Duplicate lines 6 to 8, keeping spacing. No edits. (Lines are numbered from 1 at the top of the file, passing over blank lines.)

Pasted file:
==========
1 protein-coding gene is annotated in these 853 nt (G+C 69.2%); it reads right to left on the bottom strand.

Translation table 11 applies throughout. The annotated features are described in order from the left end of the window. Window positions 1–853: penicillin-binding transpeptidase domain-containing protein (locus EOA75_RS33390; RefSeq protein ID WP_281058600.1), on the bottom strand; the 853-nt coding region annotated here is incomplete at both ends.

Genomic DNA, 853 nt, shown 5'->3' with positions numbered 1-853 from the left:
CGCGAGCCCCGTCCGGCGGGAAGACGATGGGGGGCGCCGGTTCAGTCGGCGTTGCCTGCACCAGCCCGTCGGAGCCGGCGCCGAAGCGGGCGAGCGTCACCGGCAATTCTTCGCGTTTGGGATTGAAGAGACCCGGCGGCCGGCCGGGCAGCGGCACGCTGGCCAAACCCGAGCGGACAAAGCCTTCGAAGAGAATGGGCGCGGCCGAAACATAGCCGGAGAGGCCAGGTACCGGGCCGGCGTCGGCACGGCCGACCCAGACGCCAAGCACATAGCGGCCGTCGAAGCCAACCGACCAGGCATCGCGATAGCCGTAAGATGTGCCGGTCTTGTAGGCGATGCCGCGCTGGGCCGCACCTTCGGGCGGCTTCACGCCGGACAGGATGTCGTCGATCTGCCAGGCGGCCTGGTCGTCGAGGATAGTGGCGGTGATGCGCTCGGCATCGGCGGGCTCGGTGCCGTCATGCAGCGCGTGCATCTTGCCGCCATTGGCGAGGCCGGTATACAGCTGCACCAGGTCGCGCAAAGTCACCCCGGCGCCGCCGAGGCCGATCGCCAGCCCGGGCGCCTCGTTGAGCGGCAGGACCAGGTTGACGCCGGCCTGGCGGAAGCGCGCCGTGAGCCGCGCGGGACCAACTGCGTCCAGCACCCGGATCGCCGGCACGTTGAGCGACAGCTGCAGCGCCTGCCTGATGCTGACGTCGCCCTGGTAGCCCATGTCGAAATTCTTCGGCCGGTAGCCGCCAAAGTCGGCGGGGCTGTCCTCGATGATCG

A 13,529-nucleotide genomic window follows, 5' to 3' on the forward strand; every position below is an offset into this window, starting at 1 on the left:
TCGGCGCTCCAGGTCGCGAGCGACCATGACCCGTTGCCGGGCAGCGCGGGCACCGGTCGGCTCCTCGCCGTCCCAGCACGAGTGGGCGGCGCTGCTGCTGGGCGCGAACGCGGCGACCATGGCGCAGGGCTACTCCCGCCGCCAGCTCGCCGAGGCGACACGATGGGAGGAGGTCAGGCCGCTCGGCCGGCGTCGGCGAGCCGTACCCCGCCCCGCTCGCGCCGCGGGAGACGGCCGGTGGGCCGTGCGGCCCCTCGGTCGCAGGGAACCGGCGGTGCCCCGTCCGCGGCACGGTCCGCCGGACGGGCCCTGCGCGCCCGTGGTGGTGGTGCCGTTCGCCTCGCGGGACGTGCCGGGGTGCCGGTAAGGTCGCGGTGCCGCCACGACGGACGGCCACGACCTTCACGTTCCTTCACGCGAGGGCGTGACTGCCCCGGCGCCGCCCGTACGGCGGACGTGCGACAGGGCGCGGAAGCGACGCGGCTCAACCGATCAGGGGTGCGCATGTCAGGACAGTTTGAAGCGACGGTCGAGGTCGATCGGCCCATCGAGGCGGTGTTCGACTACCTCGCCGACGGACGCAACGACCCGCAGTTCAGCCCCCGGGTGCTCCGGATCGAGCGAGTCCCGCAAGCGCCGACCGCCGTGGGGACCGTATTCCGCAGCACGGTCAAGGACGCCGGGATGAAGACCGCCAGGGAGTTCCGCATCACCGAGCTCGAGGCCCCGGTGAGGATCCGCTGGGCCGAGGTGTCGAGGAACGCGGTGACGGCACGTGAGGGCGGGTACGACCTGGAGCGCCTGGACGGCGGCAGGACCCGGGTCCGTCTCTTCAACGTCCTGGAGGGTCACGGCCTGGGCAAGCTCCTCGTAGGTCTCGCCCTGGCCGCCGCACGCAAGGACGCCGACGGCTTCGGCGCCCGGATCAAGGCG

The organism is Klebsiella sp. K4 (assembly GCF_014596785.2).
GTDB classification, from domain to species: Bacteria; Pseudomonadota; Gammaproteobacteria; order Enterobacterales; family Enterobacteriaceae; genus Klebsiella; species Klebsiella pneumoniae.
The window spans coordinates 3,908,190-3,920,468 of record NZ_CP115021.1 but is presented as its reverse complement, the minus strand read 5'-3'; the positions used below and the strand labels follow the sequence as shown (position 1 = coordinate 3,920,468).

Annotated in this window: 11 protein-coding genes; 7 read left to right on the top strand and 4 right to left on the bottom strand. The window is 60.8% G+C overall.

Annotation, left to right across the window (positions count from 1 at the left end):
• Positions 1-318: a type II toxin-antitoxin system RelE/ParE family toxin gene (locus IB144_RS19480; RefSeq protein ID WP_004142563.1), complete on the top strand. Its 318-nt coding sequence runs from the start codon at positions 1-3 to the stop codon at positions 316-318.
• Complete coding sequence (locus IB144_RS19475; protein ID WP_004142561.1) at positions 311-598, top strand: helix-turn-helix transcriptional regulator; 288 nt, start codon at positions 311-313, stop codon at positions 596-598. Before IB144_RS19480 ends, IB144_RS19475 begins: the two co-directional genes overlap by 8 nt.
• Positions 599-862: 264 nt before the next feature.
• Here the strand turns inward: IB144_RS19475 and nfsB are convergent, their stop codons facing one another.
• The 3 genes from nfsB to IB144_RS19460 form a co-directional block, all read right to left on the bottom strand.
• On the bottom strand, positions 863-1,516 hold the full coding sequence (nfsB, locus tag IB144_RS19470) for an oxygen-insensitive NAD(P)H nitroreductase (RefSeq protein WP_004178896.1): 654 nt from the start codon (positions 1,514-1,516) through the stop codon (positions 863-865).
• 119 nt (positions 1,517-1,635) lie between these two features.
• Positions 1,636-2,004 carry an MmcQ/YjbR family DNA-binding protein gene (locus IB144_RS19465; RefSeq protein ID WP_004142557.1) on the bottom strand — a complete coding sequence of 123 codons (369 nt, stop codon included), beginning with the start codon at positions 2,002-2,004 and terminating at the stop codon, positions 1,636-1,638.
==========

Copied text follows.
TCGGCGCTCCAGGTCGCGAGCGACCATGACCCGTTGCCGGGCAGCGCGGGCACCGGTCGGCTCCTCGCCGTCCCAGCACGAGTGGGCGGCGCTGCTGCTGGGCGCGAACGCGGCGACCATGGCGCAGGGCTACTCCCGCCGCCAGCTCGCCGAGGCGACACGATGGGAGGAGGTCAGGCCGCTCGGCCGGCGTCGGCGAGCCGTACCCCGCCCCGCTCGCGCCGCGGGAGACGGCCGGTGGGCCGTGCGGCCCCTCGGTCGCAGGGAACCGGCGGTGCCCCGTCCGCGGCACGGTCCGCCGGACGGGCCCTGCGCGCCCGTGGTGGTGGTGCCGTTCGCCTCGCGGGACGTGCCGGGGTGCCGGTAAGGTCGCGGTGCCGCCACGACGGACGGCCACGACCTTCACGTTCCTTCACGCGAGGGCGTGACTGCCCCGGCGCCGCCCGTACGGCGGACGTGCGACAGGGCGCGGAAGCGACGCGGCTCAACCGATCAGGGGTGCGCATGTCAGGACAGTTTGAAGCGACGGTCGAGGTCGATCGGCCCATCGAGGCGGTGTTCGACTACCTCGCCGACGGACGCAACGACCCGCAGTTCAGCCCCCGGGTGCTCCGGATCGAGCGAGTCCCGCAAGCGCCGACCGCCGTGGGGACCGTATTCCGCAGCACGGTCAAGGACGCCGGGATGAAGACCGCCAGGGAGTTCCGCATCACCGAGCTCGAGGCCCCGGTGAGGATCCGCTGGGCCGAGGTGTCGAGGAACGCGGTGACGGCACGTGAGGGCGGGTACGACCTGGAGCGCCTGGACGGCGGCAGGACCCGGGTCCGTCTCTTCAACGTCCTGGAGGGTCACGGCCTGGGCAAGCTCCTCGTAGGTCTCGCCCTGGCCGCCGCACGCAAGGACGCCGACGGCTTCGGCGCCCGGATCAAGGCG

The organism is Klebsiella sp. K4 (assembly GCF_014596785.2).
GTDB classification, from domain to species: Bacteria; Pseudomonadota; Gammaproteobacteria; order Enterobacterales; family Enterobacteriaceae; genus Klebsiella; species Klebsiella pneumoniae.